For all his highly literate rigor, Calvin overlooked the more important thing- that Joy comes at the price of the obedience which preceeds understanding, of submission to authority, which lies at the heart of the law of the universe. It is the same logic which reminds us that though we have all wisdom and knowledge, and though we might have refined our faith such that we are ready to move mountains of cultural accretions, if we have not the love which can hold the most ancient fellowship in place, we will come to back only to ourselves, which is to come to nothing. And indeed, that coming to nothing which the enemy of our souls always intended continues to find its slow, steady work of demise in every fragile, well-intentioned community which has been cut off from the whole. Contemporary theologians who marvel at Calvin's resonance with Catholic doctrine note that the one point on which there could be no consensus was the matter of authority. Calvin's legacy is in the end not a legacy of a return to Scripture or of the adoration of Christ alone; those gifts were given to the Church in full long ago, and they were lived out by humbler saints for centuries. Even Calvinists are eager to point out that Calvin is merely the true offspring of 14th century Catholics such as St. Bernard of Clairvaux and his Cistercian brothers. What Calvin left to the world is a pattern of justifying one departure after another.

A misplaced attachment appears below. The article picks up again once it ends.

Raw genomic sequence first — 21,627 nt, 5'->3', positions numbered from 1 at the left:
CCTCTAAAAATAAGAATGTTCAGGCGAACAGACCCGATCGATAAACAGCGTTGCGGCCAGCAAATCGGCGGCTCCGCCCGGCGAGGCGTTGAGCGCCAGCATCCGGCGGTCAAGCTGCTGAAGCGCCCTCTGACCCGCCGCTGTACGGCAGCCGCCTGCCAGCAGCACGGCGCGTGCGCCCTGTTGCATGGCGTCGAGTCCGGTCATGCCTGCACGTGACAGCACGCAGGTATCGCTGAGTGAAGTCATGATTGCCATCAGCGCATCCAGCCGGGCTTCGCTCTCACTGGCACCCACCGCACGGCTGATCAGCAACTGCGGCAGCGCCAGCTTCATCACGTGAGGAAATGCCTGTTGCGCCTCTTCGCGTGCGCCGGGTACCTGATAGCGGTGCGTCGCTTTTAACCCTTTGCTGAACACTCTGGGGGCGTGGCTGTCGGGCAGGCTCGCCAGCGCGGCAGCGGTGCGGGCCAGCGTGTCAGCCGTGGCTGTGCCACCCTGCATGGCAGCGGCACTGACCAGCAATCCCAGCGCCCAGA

When I departed Geneva, I returned to the work which is defined by the wounds of our time; I returned to a local community in which abortion mills are presided over by good Presbyterians, and I returned to the news of the violent death of one particular church-going Lutheran who made his living by carving up little babies. The ongoing cycle of those who live by the sword continues, and a myriad voices chatter for attention, while our Lord simply waits in Calvin's quincentenary for His people to return and to be one, under the voice of one Shepherd, for all the world to see- just as He intended.